We often think that successful weight loss has to do with discipline and willpower. That those who are able to lose the weight and keep it off are the ones with the tenacity to stick to a rigid diet plan. But this is not actually the case. In reality, weight loss has much more to do with how we view love than with our supposed level of willpower – here’s how.

Love is unconditional.

Many of us who are trying to lose weight buy into the toxic belief of conditional love. We feel that we are only loveable when we are at the “right” weight. We often think, “I will love myself only once I’ve lost ‘X’ amount of weight.” We worry that if we start to accept ourselves before we’ve lost the weight, we’ll become “lazy” and never shed the pounds. We see weight loss as the one and only path to self-love, and we feel as if our “real lives” will only begin once we’ve reached a certain number on the scale. Our daily routine begins to feel like a dress rehearsal or a preamble to something greater (which will in fact never come until we learn to love ourselves unconditionally).

Emotional roller coaster.

When our sense of self-love is tied to our weight, we tend to love ourselves more once we’ve shed a few pounds, but the minute we gain any of it back, we love ourselves less. The way we feel about ourselves goes up and down constantly — this can create a great deal of emotional instability, which can interfere with other areas of our lives as well.

We shouldn’t have to earn love from others.

This is closely related to our perspective on self-love. Not only may we feel we’re unworthy of loving ourselves unless we have the “perfect” body, we often don’t feel we deserve love from others, either. We don’t believe that anyone can truly love us unless we maintain a certain weight. The result of this is that weight loss becomes a desperate attempt to make ourselves more lovable. This is a large part of the reason why many of us turn to crash diets and overly demanding workouts – because they offer the (often false) promise of fast weight loss – which we see as a quick ticket to true love.

We compare ourselves to others.

With today’s social media culture, it’s easier than ever to measure ourselves against others. This can be particularly insidious when it comes to weight. We see others who have the kind of body we want, and we imagine that they must also have more love and happiness than we do. When the media – and our own Facebook feeds – constantly bombard us with images of people with “perfect” bodies, it becomes easy to imagine that nearly everyone is happier and more loved than we are. We feel that our lives are inadequate, and the only way to remedy that is to lose weight.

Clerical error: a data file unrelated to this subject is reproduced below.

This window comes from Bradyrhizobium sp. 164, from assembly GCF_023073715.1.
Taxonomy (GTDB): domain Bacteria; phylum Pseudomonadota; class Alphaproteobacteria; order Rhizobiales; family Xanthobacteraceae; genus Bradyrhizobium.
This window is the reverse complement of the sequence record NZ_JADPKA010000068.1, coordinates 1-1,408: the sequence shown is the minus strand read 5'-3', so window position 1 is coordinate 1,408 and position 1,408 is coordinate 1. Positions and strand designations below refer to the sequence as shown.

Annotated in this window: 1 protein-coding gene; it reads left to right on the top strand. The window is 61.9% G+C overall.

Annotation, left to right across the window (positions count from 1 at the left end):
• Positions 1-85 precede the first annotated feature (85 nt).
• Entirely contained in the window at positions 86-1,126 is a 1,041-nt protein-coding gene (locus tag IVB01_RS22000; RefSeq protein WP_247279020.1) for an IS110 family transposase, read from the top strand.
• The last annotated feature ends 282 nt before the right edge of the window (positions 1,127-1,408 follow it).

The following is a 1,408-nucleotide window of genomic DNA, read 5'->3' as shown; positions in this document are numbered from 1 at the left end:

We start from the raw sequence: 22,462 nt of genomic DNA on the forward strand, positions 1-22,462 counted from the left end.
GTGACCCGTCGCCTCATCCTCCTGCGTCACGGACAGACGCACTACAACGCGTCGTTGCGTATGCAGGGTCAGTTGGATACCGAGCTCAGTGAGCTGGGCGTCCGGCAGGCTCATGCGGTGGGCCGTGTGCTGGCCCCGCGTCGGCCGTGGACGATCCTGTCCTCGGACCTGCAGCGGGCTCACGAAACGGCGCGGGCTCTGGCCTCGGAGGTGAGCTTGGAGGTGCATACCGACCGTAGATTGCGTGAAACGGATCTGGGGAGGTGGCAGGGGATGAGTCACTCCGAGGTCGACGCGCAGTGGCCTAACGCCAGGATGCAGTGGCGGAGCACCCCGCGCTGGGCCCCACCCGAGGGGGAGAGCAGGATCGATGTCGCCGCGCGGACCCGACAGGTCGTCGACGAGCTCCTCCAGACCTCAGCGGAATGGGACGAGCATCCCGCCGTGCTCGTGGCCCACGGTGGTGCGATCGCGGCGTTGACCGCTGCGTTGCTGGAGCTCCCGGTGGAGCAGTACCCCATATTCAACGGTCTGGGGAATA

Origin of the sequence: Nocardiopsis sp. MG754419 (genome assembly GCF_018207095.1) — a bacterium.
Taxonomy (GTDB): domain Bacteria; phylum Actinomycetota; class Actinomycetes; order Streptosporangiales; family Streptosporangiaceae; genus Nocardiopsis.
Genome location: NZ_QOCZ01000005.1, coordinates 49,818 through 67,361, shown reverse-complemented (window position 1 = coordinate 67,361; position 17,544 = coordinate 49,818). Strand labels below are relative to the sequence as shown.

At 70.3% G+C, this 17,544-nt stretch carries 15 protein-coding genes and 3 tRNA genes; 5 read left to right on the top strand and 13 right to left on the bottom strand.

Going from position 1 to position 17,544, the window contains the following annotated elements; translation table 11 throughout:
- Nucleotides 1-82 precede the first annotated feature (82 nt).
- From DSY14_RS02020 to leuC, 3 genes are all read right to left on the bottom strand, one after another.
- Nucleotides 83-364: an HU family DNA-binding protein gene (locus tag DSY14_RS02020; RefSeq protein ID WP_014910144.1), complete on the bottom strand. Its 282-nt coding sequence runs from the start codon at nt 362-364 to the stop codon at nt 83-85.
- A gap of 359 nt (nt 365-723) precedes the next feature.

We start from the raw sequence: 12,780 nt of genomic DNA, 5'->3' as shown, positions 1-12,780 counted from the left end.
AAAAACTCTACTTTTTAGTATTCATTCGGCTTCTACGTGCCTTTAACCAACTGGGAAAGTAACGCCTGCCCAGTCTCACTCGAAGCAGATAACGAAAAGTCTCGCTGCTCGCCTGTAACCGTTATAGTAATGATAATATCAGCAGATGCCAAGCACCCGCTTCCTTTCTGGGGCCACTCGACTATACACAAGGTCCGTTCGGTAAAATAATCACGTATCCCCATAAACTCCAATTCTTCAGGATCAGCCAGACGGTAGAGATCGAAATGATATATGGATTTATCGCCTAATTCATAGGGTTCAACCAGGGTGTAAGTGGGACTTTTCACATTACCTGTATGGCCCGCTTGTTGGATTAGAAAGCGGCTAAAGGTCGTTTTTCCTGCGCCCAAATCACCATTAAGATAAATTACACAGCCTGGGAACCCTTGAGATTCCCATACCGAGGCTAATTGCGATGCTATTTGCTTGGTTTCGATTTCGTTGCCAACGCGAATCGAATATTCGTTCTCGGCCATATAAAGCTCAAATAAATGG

What’s the solution?

So how do we create a healthier relationship between love and weight? By understanding that we are worthy, lovable human beings regardless of the number on the scale. We don’t need to earn the right to be loved – it is something that we all possess inherently. Despite the messages from the media, our value is not connected to our weight or physical appearance. We have so much more to offer the world than just the way we look.

We often believe that weight loss is necessary for us to love ourselves, but in fact, the reverse is actually the case. In order to create a healthy lifestyle that is sustainable, we have to approach weight loss as something we’re doing because we love ourselves and we know we deserve good health – not because we view it as the only path to love. When we love ourselves unconditionally, we make decisions that are truly healthy, rather than opting for unsustainable crash diets or punishing workouts. We find natural, whole foods and forms of physical activity that are genuinely enjoyable for us, and we stick with that lifestyle because we respect ourselves enough to do so.

Warm Regards,

The Institute for the Psychology of Eating
© Institute For The Psychology of Eating, All Rights Reserved, 2014


The Slow Down Diet: Eating for Pleasure, Energy, and Weight Loss

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About The Author
Emily Rosen

Emily Rosen is the Director of the Institute for the Psychology of Eating, where she oversees business development strategies, student affairs, marketing and public relations in addition to her role as Senior Teacher. With an extensive and varied background in nutritional science, counseling, natural foods, the culinary arts, conscious sex education, mind body practices, business management and marketing, Emily brings a unique skill-set to her role at the Institute. She has also been a long-term director and administrator for Weight Loss Camps and Programs serving teens and adults and has held the position of Executive Chef at various retreat centers. Her passion for health and transformation has provided her the opportunity to teach, counsel, manage, and be at the forefront of the new wave of professionals who are changing the way we understand the science and psychology of eating and sexuality. Emily is also co -founder of the Institute for Conscious Sexuality and Relationship.